March 01, 2017
Philadelphia has hosted several high-profile events during the last five years, and a recent analysis shows the city and the local hotel industry are now reaping the rewards.
A report released Wednesday by City Controller Alan Butkovitz revealed that the city's hotel tax has generated $264 million in revenue since 2012 and has risen about $2.9 million per year on average.
The tax is currently applied to anyone who temporarily rents a room in a traditional hotel or private home through services like Airbnb. Revenue collected through this tax is distributed to agencies to market and promote the city.
Recent legislation has been enacted to take advantage of the booming tourism industry. In July 2013, Philly's hotel tax rate bumped up to 8.5 percent from 8.2 percent. Two years later, lawmakers amended the city's tax code to legalize home-sharing services, allowing homeowners to offer short-term leases that are subject to the hotel tax.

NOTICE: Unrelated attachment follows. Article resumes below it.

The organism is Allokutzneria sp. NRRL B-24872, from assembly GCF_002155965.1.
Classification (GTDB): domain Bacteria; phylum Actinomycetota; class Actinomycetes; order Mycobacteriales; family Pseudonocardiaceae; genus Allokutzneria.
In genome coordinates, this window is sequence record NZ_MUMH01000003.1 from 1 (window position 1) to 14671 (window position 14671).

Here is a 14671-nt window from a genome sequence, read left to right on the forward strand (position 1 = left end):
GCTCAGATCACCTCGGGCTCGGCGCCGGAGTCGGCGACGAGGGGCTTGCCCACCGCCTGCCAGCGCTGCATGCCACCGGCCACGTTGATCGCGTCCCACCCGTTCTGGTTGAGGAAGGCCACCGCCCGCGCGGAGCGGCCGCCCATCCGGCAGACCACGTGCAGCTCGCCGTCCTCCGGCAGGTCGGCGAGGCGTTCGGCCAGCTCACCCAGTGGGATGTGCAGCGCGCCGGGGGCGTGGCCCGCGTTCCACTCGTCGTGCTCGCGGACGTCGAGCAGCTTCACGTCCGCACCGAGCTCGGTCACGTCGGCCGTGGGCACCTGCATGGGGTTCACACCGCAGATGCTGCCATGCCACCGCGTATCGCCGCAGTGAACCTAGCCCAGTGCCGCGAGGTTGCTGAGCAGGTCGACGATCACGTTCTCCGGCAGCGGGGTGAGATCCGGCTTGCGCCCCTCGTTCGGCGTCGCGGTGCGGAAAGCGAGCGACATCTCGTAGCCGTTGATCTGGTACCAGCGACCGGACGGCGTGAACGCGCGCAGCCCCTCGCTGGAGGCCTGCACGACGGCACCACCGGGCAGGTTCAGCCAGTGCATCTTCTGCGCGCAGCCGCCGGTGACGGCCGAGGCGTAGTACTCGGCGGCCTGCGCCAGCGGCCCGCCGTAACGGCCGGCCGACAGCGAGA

During Fiscal Year 2016, the hotel tax brought in $58.6 million, 25 percent more than in 2012 when $47 million was collected.
Over the last two years, the City of Brotherly Love welcomed two major events that helped spur the local economy. An estimated 900,000 people swarmed Philly during Pope Francis' visit for the World Meeting of Families in September 2015 and another 800,000 visitors were drawn to the city by the Democratic National Convention in July 2016.
The Office of the Controller noted that the city is on pace to exceed last year's tax revenue again in Fiscal Year 2017. From July 2016 through January, the hotel tax has generated $40.8 million. The number could surge when the city hosts the NFL Draft in April.
The city's coffers also benefit from rented rooms, which are subject to the city's 8-percent sales tax.
City officials estimate that the hotel industry has "provided billions of dollars in economic impact for the region" in the last five years, according to the report.